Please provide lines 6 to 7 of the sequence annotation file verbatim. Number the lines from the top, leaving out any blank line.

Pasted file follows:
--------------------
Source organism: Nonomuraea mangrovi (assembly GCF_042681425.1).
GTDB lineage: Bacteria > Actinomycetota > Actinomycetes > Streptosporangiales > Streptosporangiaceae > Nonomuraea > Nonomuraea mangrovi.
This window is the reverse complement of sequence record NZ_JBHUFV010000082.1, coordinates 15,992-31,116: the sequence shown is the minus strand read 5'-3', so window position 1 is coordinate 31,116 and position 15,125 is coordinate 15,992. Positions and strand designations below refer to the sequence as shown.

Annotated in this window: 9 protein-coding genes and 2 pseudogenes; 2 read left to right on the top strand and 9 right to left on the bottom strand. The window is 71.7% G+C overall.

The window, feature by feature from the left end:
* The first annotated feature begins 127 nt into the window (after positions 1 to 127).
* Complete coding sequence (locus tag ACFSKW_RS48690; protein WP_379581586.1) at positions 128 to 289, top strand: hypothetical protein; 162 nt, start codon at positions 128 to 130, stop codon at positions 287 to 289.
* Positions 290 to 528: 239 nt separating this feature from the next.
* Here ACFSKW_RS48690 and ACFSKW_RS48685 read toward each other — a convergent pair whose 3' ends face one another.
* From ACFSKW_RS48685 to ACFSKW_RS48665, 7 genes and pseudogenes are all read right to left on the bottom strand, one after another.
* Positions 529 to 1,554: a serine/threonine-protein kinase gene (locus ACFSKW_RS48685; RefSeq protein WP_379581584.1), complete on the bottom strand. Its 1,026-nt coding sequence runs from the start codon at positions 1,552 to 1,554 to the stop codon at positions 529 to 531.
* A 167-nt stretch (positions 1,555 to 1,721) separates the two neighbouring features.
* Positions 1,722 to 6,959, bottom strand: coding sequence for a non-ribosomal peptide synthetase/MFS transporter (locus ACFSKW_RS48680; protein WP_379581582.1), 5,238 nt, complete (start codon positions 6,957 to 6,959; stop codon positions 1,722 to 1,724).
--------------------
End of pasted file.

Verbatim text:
* The first annotated feature begins 127 nt into the window (after positions 1 to 127).
* Complete coding sequence (locus tag ACFSKW_RS48690; protein WP_379581586.1) at positions 128 to 289, top strand: hypothetical protein; 162 nt, start codon at positions 128 to 130, stop codon at positions 287 to 289.